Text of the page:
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COVID-19 culpable as long-term contracted rates fall

March 2020 XSI reports dip of 0.5% in contracted container rates. Uncertainty is growing with widespread economic disruption and looming global recession likely to impact demand across all key trading routes.

March 31, 2020 -- Oslo, Norway -- The container shipping segment appears to have caught coronavirus, with the industry suffering its first monthly fall in long-term contracted ocean freight rates since October 2019. According to the latest XSI® Public Indices report from Xeneta, March 2020 saw a small dip of 0.5% in rates after a sustained period of growth. Although these symptoms look mild, the future is characterized by growing uncertainty, with widespread economic disruption and looming global recession likely to impact on demand across all key trading routes.

Cause for concern

Oslo-based Xeneta’s XSI® provides unique insight into the very latest ocean freight market moves. The indices report delivers real-time intelligence based on crowd-sourced data from leading shippers, utilizing over 160 million data points and covering more than 160,000 port-to-port pairings. The result is an in-depth examination of the state of the container industry.

And that state, according to Xeneta CEO Patrik Berglund, will no doubt cause concern for the segment’s leading players.

“After a welcome period of growth in rates development this is a small, yet significant, step in the wrong direction for carriers,” he notes. “On the face of it the index is still performing well, up 5.8% year-on-year and with a 2.2% rise since the end of 2019, but the coronavirus pandemic is now causing disruption to trade and economic activity on an unprecedented scale. The container industry, operating on the front line of the global economy, is bracing itself to feel the full impact of that.” 

Challenging environment 

Berglund says all key trading routes face challenges, with recovering Chinese factories now confronted by a near complete lockdown across Europe - Maersk and MSC have responded by cancelling their AE1/Shogun North Europe loop, while the 2M alliance has blanked its AE20/Dragon Mediterranean service – and clear signs of recession in the US, where Goldman Sachs is forecasting a 24% decline in US GDP for Q2, and a staggering 3.3 million jobless claims were made mid-March.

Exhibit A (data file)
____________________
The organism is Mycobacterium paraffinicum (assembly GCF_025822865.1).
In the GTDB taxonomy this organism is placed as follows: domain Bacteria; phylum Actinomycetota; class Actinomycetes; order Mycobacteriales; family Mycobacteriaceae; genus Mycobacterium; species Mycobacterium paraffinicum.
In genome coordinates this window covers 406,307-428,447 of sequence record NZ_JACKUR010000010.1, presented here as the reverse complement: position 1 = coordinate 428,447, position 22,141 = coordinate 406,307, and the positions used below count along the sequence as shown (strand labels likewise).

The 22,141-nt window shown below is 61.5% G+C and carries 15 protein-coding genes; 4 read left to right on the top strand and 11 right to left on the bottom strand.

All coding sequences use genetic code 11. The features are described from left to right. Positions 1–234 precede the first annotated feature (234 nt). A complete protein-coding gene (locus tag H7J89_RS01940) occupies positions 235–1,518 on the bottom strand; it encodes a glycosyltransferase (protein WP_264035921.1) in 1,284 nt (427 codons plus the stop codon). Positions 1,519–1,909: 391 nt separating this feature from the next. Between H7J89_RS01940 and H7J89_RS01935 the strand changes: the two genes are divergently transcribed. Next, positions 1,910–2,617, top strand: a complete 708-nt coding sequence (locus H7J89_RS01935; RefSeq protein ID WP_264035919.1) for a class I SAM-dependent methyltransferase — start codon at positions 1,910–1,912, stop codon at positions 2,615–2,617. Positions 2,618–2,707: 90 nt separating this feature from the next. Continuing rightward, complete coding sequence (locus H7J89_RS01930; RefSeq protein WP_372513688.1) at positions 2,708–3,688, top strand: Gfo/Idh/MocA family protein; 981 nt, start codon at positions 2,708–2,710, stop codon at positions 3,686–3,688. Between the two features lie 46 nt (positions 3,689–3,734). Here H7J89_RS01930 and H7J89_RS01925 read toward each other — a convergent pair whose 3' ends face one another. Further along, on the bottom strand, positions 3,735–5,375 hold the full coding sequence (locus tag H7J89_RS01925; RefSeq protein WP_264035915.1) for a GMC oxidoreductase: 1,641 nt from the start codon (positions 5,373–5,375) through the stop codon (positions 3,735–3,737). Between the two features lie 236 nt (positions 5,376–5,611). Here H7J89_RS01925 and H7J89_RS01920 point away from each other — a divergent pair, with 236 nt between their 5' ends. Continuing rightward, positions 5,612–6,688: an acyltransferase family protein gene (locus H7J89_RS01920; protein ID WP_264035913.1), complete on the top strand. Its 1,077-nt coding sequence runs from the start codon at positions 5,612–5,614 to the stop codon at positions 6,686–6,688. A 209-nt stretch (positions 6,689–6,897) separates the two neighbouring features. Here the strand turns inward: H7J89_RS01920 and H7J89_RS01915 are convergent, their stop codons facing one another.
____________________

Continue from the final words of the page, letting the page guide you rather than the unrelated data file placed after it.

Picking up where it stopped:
“The magnitude of this can’t be overstated,” Berglund continues. “The economic downturn and a widespread drop-off in consumer spending is unlikely to give way to rapid recovery. This creates a hugely challenging environment for carriers, who will need to ensure adequate measures are taken to prevent a sustained drop in rates.  

“And of course, the big question now is how long will the pandemic last? With the possibility of secondary outbreaks later in the year, it’s not clear if demand will, or indeed can, quickly recover once a sense of ‘normality’ is resumed. This prolonged period of uncertainty and reduced demand will likely place downward pressure on both spot and contracted rates. As such, we’re entering a period of flux where all stakeholders must access the latest market intelligence to get the best value for their businesses. It’s essential to stay up to speed.” 

Despite the worrying economic indicators and disruption throughout March, the news from XSI®’s regional reporting is far from universally bleak. In Europe the import benchmark fell away by 1.0%, but the export index climbed by 0.5%. Both figures are up year-on-year, with  consecutive rises of 5.8% and 6.7%. Far East developments were similar, with imports edging up 0.4% (down 11.6% against last year, but up 3.4% since December 2019) while the export benchmark slid back 0.8% (up 6.4% year-on-year). 

News from the US was also mixed, as imports increased by 1.3% (up a huge 23.1% year-on-year) and exports declined 2.3%. However, despite this fall the benchmark remains up 2.6% since March 2019 and has climed by 1.7% since December 2019. 

“Given the current global health emergency, the figures from this month’s XSI® were comparatively robust,” Berglund concludes. “In addition, we witnessed a very positive development for carriers with the EU decision to extend the Block Exemption Regulation (BER) until April 2024, which is essential to the industry alliances. 

“This just goes to show that nothing is certain in this niche, compounding the need to reject assumptions and stay informed of the latest information. As we all know only too well from this current crisis, the situation can change very rapidly. Everyone in the container shipping value chain has to stay on their toes to get through this challenging period in the best shape possible. The right market data is now, more than ever, business critical.” 

Xeneta’s XSI® Public Indices is based on crowd-sourced rates data from leading global shippers. Companies participating in the platform include names such as Electrolux, Continental, Unilever, Lenovo, Nestle, L’Oréal, and Thyssenkrupp, amongst others.

To get the full XSI® Public Indices report, please visit:


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